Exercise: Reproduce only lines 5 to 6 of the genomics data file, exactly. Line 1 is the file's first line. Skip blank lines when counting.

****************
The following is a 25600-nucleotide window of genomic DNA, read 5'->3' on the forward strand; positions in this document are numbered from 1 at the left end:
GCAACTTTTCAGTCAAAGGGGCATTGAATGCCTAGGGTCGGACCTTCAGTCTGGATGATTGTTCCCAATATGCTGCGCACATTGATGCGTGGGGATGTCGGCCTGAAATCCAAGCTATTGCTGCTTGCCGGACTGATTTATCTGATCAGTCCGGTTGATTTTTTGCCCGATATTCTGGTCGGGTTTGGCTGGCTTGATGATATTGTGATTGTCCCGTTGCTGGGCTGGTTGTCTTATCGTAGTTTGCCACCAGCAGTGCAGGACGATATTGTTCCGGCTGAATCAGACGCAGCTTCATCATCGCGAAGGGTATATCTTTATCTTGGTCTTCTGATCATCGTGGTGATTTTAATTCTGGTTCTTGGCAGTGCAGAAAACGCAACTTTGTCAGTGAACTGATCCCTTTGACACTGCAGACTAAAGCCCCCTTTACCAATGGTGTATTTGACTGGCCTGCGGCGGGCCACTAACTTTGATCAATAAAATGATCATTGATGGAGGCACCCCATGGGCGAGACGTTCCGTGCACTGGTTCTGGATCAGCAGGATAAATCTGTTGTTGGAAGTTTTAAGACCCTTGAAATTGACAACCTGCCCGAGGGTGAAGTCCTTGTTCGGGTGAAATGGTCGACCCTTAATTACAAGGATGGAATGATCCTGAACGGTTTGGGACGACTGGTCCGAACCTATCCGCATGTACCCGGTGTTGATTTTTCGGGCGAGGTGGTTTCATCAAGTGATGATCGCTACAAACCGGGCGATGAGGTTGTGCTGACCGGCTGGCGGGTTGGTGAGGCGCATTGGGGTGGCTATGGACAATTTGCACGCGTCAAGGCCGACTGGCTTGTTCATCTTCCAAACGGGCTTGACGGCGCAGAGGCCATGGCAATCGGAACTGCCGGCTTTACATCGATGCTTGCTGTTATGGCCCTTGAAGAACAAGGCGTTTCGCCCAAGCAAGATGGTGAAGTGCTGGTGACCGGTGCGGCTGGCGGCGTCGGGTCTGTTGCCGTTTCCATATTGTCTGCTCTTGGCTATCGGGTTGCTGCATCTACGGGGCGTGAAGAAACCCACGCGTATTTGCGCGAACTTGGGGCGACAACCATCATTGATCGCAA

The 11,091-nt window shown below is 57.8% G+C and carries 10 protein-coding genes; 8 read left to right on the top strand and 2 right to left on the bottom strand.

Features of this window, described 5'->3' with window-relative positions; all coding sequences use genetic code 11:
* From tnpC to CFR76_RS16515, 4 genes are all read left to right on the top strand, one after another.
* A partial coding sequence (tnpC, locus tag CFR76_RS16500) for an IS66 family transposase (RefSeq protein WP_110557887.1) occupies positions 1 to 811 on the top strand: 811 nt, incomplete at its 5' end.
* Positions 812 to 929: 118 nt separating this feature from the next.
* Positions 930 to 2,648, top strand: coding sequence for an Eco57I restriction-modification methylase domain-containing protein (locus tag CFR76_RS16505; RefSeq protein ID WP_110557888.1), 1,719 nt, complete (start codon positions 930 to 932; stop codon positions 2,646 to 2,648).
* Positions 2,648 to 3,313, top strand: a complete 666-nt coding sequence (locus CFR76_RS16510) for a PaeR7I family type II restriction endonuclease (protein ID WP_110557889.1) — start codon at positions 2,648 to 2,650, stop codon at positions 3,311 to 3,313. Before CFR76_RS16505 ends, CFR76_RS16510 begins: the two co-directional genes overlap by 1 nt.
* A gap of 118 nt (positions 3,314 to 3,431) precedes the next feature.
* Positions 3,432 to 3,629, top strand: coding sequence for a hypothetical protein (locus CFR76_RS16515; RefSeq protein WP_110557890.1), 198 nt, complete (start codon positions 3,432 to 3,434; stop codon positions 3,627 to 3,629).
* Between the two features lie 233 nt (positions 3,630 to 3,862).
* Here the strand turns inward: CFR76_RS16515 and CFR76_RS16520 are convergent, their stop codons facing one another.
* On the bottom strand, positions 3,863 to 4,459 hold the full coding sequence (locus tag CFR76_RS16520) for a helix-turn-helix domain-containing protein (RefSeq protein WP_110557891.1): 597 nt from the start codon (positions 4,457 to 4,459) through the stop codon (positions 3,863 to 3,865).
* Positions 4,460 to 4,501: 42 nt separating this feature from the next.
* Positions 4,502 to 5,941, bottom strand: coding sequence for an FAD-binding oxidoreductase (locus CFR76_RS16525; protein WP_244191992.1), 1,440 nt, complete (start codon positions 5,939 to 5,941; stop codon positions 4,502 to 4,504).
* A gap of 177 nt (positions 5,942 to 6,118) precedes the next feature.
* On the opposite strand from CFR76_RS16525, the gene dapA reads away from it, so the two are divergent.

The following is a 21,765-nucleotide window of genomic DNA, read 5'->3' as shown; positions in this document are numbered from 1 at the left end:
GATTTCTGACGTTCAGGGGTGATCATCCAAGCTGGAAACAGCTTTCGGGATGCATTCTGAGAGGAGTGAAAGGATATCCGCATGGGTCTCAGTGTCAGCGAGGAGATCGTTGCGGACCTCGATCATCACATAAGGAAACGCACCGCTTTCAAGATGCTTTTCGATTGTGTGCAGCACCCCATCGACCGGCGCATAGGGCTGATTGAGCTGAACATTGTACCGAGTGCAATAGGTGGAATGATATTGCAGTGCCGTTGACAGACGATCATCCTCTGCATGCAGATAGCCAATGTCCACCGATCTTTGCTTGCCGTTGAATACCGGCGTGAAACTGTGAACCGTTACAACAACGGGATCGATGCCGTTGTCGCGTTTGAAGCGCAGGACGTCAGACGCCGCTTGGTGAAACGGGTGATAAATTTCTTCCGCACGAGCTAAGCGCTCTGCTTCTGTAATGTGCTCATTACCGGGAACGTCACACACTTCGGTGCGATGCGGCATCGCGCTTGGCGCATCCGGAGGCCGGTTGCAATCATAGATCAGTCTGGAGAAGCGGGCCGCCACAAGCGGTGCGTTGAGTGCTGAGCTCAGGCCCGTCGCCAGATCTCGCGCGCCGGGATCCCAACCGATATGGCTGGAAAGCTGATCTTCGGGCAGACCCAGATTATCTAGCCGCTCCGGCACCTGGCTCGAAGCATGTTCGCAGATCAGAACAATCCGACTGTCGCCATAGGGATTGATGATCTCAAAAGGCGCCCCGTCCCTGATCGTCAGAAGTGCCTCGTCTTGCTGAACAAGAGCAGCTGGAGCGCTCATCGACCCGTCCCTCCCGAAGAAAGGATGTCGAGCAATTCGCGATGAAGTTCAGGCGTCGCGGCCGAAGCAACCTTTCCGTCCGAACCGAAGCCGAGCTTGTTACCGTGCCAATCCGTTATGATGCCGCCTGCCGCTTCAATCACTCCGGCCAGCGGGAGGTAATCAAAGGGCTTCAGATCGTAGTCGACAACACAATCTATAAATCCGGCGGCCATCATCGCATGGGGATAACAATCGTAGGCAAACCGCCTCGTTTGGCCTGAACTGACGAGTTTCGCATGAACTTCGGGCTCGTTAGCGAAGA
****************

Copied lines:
* From tnpC to CFR76_RS16515, 4 genes are all read left to right on the top strand, one after another.
* A partial coding sequence (tnpC, locus tag CFR76_RS16500) for an IS66 family transposase (RefSeq protein WP_110557887.1) occupies positions 1 to 811 on the top strand: 811 nt, incomplete at its 5' end.